The Watchmen - Batman Connection
What happens when you cross The Dark Knight with The Watchmen? Think you know the answer? Guess again.
To many of us, Summer 2012 has turned out to be an exciting season with DC Comics. This year, they decided to begin it with Before Watchmen, a prequel series detailing the backgrounds of the characters from Alan Moore's limited series, while simultaneously preparing for the July 20th premiere of The Dark Knight Rises, Christopher Nolan's 3rd, and likely final, installment into the Batman franchise.
But did you ever wonder how closely the two are related? You might think there's barely a symmetry between them, but already the wheels are spinning. The closer you look - the more you delve into the basics of each character - the greater the link. And soon, instead of dismissing the notion, you'll be wondering which came first.
Let's take a look; below you'll find a generalized profile of each Watchmen, contrasted with Bruce Wayne's crime-fighting alter ego:
Rorschach - Walter Joseph Kovacs is the first of the Watchmen to stand next to Batman. Both, you'll notice, are dark, brooding characters with a vigilante and dark justice style of honor; the only difference is that the Caped Crusader will not kill. Rorschach, however, is no longer concerned about law and order, his moral ethics have turned him into a figure of fear and a killer. He's crossed the line. Lastly, the quintessential part of his character is his face: a fabric created by Dr. Manhattan that creates a myriad of strange shapes in black and white. Batman, coincidentally, bases his entire legacy on fear and the symbolism of the bat is not unlike the symbolic symbol-changing mask; after all, the goal is to appear beyond human and cause criminals to be afraid.
Nite Owl - Although the first Nite Owl was Hollis Mason, Daniel Dreiberg is the main focus, with his keen inventive abilities and trademark Owl-stylized gadgets.
Can there be any way to overlook the similarities between Batman and this member of the Watchmen? All you really need do is switch animals. From his Batmobile to his Batarang, everything Bruce Wayne fashioned typically has a leathery-winged symbol of the night; Dreiberg, on the other hand, works with the feathered version. And therefore, what we can encapsulate from the Bat-Owl link is that both are attempting to portray a theme and image.
Don't forget the utility belt, either; that's the key. From as far back as the 1950's, Batman was soon recognized by his belt of many wonders, each pocket having a component that could help him escape trouble.
Lastly, there's the cloak. Nite Owl's version has been seen to variate based on the weather. In The Watchmen Limited Series (1989) he replaced his long, leathery version with fur-lined, warmer version. Subsequently, Batman, although mostly sticking to his long, draped cape, has been known to use treated version for other purposes.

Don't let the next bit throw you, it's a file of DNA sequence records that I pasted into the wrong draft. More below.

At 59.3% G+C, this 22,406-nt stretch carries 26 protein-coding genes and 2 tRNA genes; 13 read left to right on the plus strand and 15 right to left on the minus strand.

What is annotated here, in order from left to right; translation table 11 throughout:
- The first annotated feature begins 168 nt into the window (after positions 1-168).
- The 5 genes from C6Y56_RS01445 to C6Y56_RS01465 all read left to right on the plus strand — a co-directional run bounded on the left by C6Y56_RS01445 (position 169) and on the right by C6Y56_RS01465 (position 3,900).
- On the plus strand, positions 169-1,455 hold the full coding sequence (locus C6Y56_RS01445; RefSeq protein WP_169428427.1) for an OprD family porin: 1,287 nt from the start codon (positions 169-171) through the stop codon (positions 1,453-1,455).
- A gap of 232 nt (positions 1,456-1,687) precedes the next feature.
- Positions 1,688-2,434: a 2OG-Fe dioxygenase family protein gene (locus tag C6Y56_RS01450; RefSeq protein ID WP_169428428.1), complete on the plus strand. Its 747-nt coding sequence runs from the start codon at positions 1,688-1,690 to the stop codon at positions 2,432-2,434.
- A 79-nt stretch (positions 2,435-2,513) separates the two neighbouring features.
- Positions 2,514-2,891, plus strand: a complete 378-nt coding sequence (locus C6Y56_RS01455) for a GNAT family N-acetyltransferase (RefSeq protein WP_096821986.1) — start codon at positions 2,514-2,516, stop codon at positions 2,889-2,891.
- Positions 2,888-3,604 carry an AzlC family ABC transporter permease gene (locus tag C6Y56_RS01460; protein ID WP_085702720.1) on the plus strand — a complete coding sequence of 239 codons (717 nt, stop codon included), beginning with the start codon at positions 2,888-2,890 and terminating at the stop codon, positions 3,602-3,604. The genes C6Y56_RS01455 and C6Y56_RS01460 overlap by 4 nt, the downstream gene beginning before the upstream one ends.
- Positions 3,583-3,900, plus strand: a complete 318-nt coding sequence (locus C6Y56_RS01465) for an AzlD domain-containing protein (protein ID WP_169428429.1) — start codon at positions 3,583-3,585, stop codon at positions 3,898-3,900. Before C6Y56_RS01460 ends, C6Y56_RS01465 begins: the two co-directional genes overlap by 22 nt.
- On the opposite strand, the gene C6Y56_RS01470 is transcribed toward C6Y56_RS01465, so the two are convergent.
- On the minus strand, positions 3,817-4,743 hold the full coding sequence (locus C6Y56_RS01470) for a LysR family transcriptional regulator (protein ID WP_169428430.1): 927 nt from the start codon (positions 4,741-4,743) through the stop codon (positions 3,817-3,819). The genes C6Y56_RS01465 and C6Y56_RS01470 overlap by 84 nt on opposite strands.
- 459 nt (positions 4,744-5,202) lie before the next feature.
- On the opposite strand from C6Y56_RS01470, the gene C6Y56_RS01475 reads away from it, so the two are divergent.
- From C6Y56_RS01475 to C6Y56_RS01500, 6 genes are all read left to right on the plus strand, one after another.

Silk Spectre - Laurie Juspeczyk is the daughter of Sally Jupiter; on it's surface, there are almost no similarities. Then it ends when you see her entire profile is based on acrobatics and a family name. As Silk Spectre, you can consider that Laurie would have easily qualified as one of the "Robins" - but her natural talents don't mean anything because she's trying to escape from her mother's legacy. In a similar venue, Bruce Wayne - while clearly agile - is living under the Wayne legacy; he constantly questions if he is serving them well or making a mockery of all they stood for.
Ozymandias Adrian Veidt: he's known as the Smartest Man in the World. He's also one of the richest. Not surprisingly, that falls right into the lap of Bruce Wayne. But there's more: did you know both characters lost their parents? It turns out that Adrian's story, recently published in Before Watchmen: Ozymandias #1 (2012), shows that they were also accidentally killed. Shortly thereafter, he goes on a quest around the world to "find himself".
Both Adrian and Bruce study various forms of martial arts and metaphysical teachings as they wind their ways back to the places of their origin.
Dr. Manhattan - Now it's time to get interesting. After all, how could a blue-skinned creature, once human, but devoid of humanity and with incredible power, be anything like Batman? These two may very well be polar opposites.
Well, not entirely; look closer. In The Watchmen series, one carefully-placed element of Dr. Jon Osterman (Dr. Manhattan's original identity) is his faulty relationships with women. He loses touch with his first girlfriend and moves on to Laurie (Silk Spectre). Years later, he realizes that he's losing touch with the feeling world and she abandons him.
This is very much like a Batman story, especially where the female interests are concerned. A huge weakness in his character is his inability to return to humanity; this causes him to lose relationships, become estranged with many of his sidekicks, and on many occasions, threaten the existence of his superhero identity. For example, In Batman R.I.P. (2008), Wayne suffered a mental collapse, orchestrated by a villain who used the psychological flaw as a weapon.
And that, my friends, comprises the list. As you can see, the superhero identity of The Dark Knight as well as his secret identity counterpart, can be gleaned from each member of The Watchmen. It's no longer a question of if, but of to what degree?
Oh wait. What about The Comedian, you say?
Hmm. You might have me there. A psychotic madman who makes jokes while he kills...I'll have to think that one over.
: This article was submitted by a volunteer contributor who has agreed to our code of conduct
. ComicBookMovie.com is protected from liability under "safe harbor" provisions and will disable users who knowingly commit plagiarism, piracy, trademark or copyright infringement. For expeditious removal, contact us HERE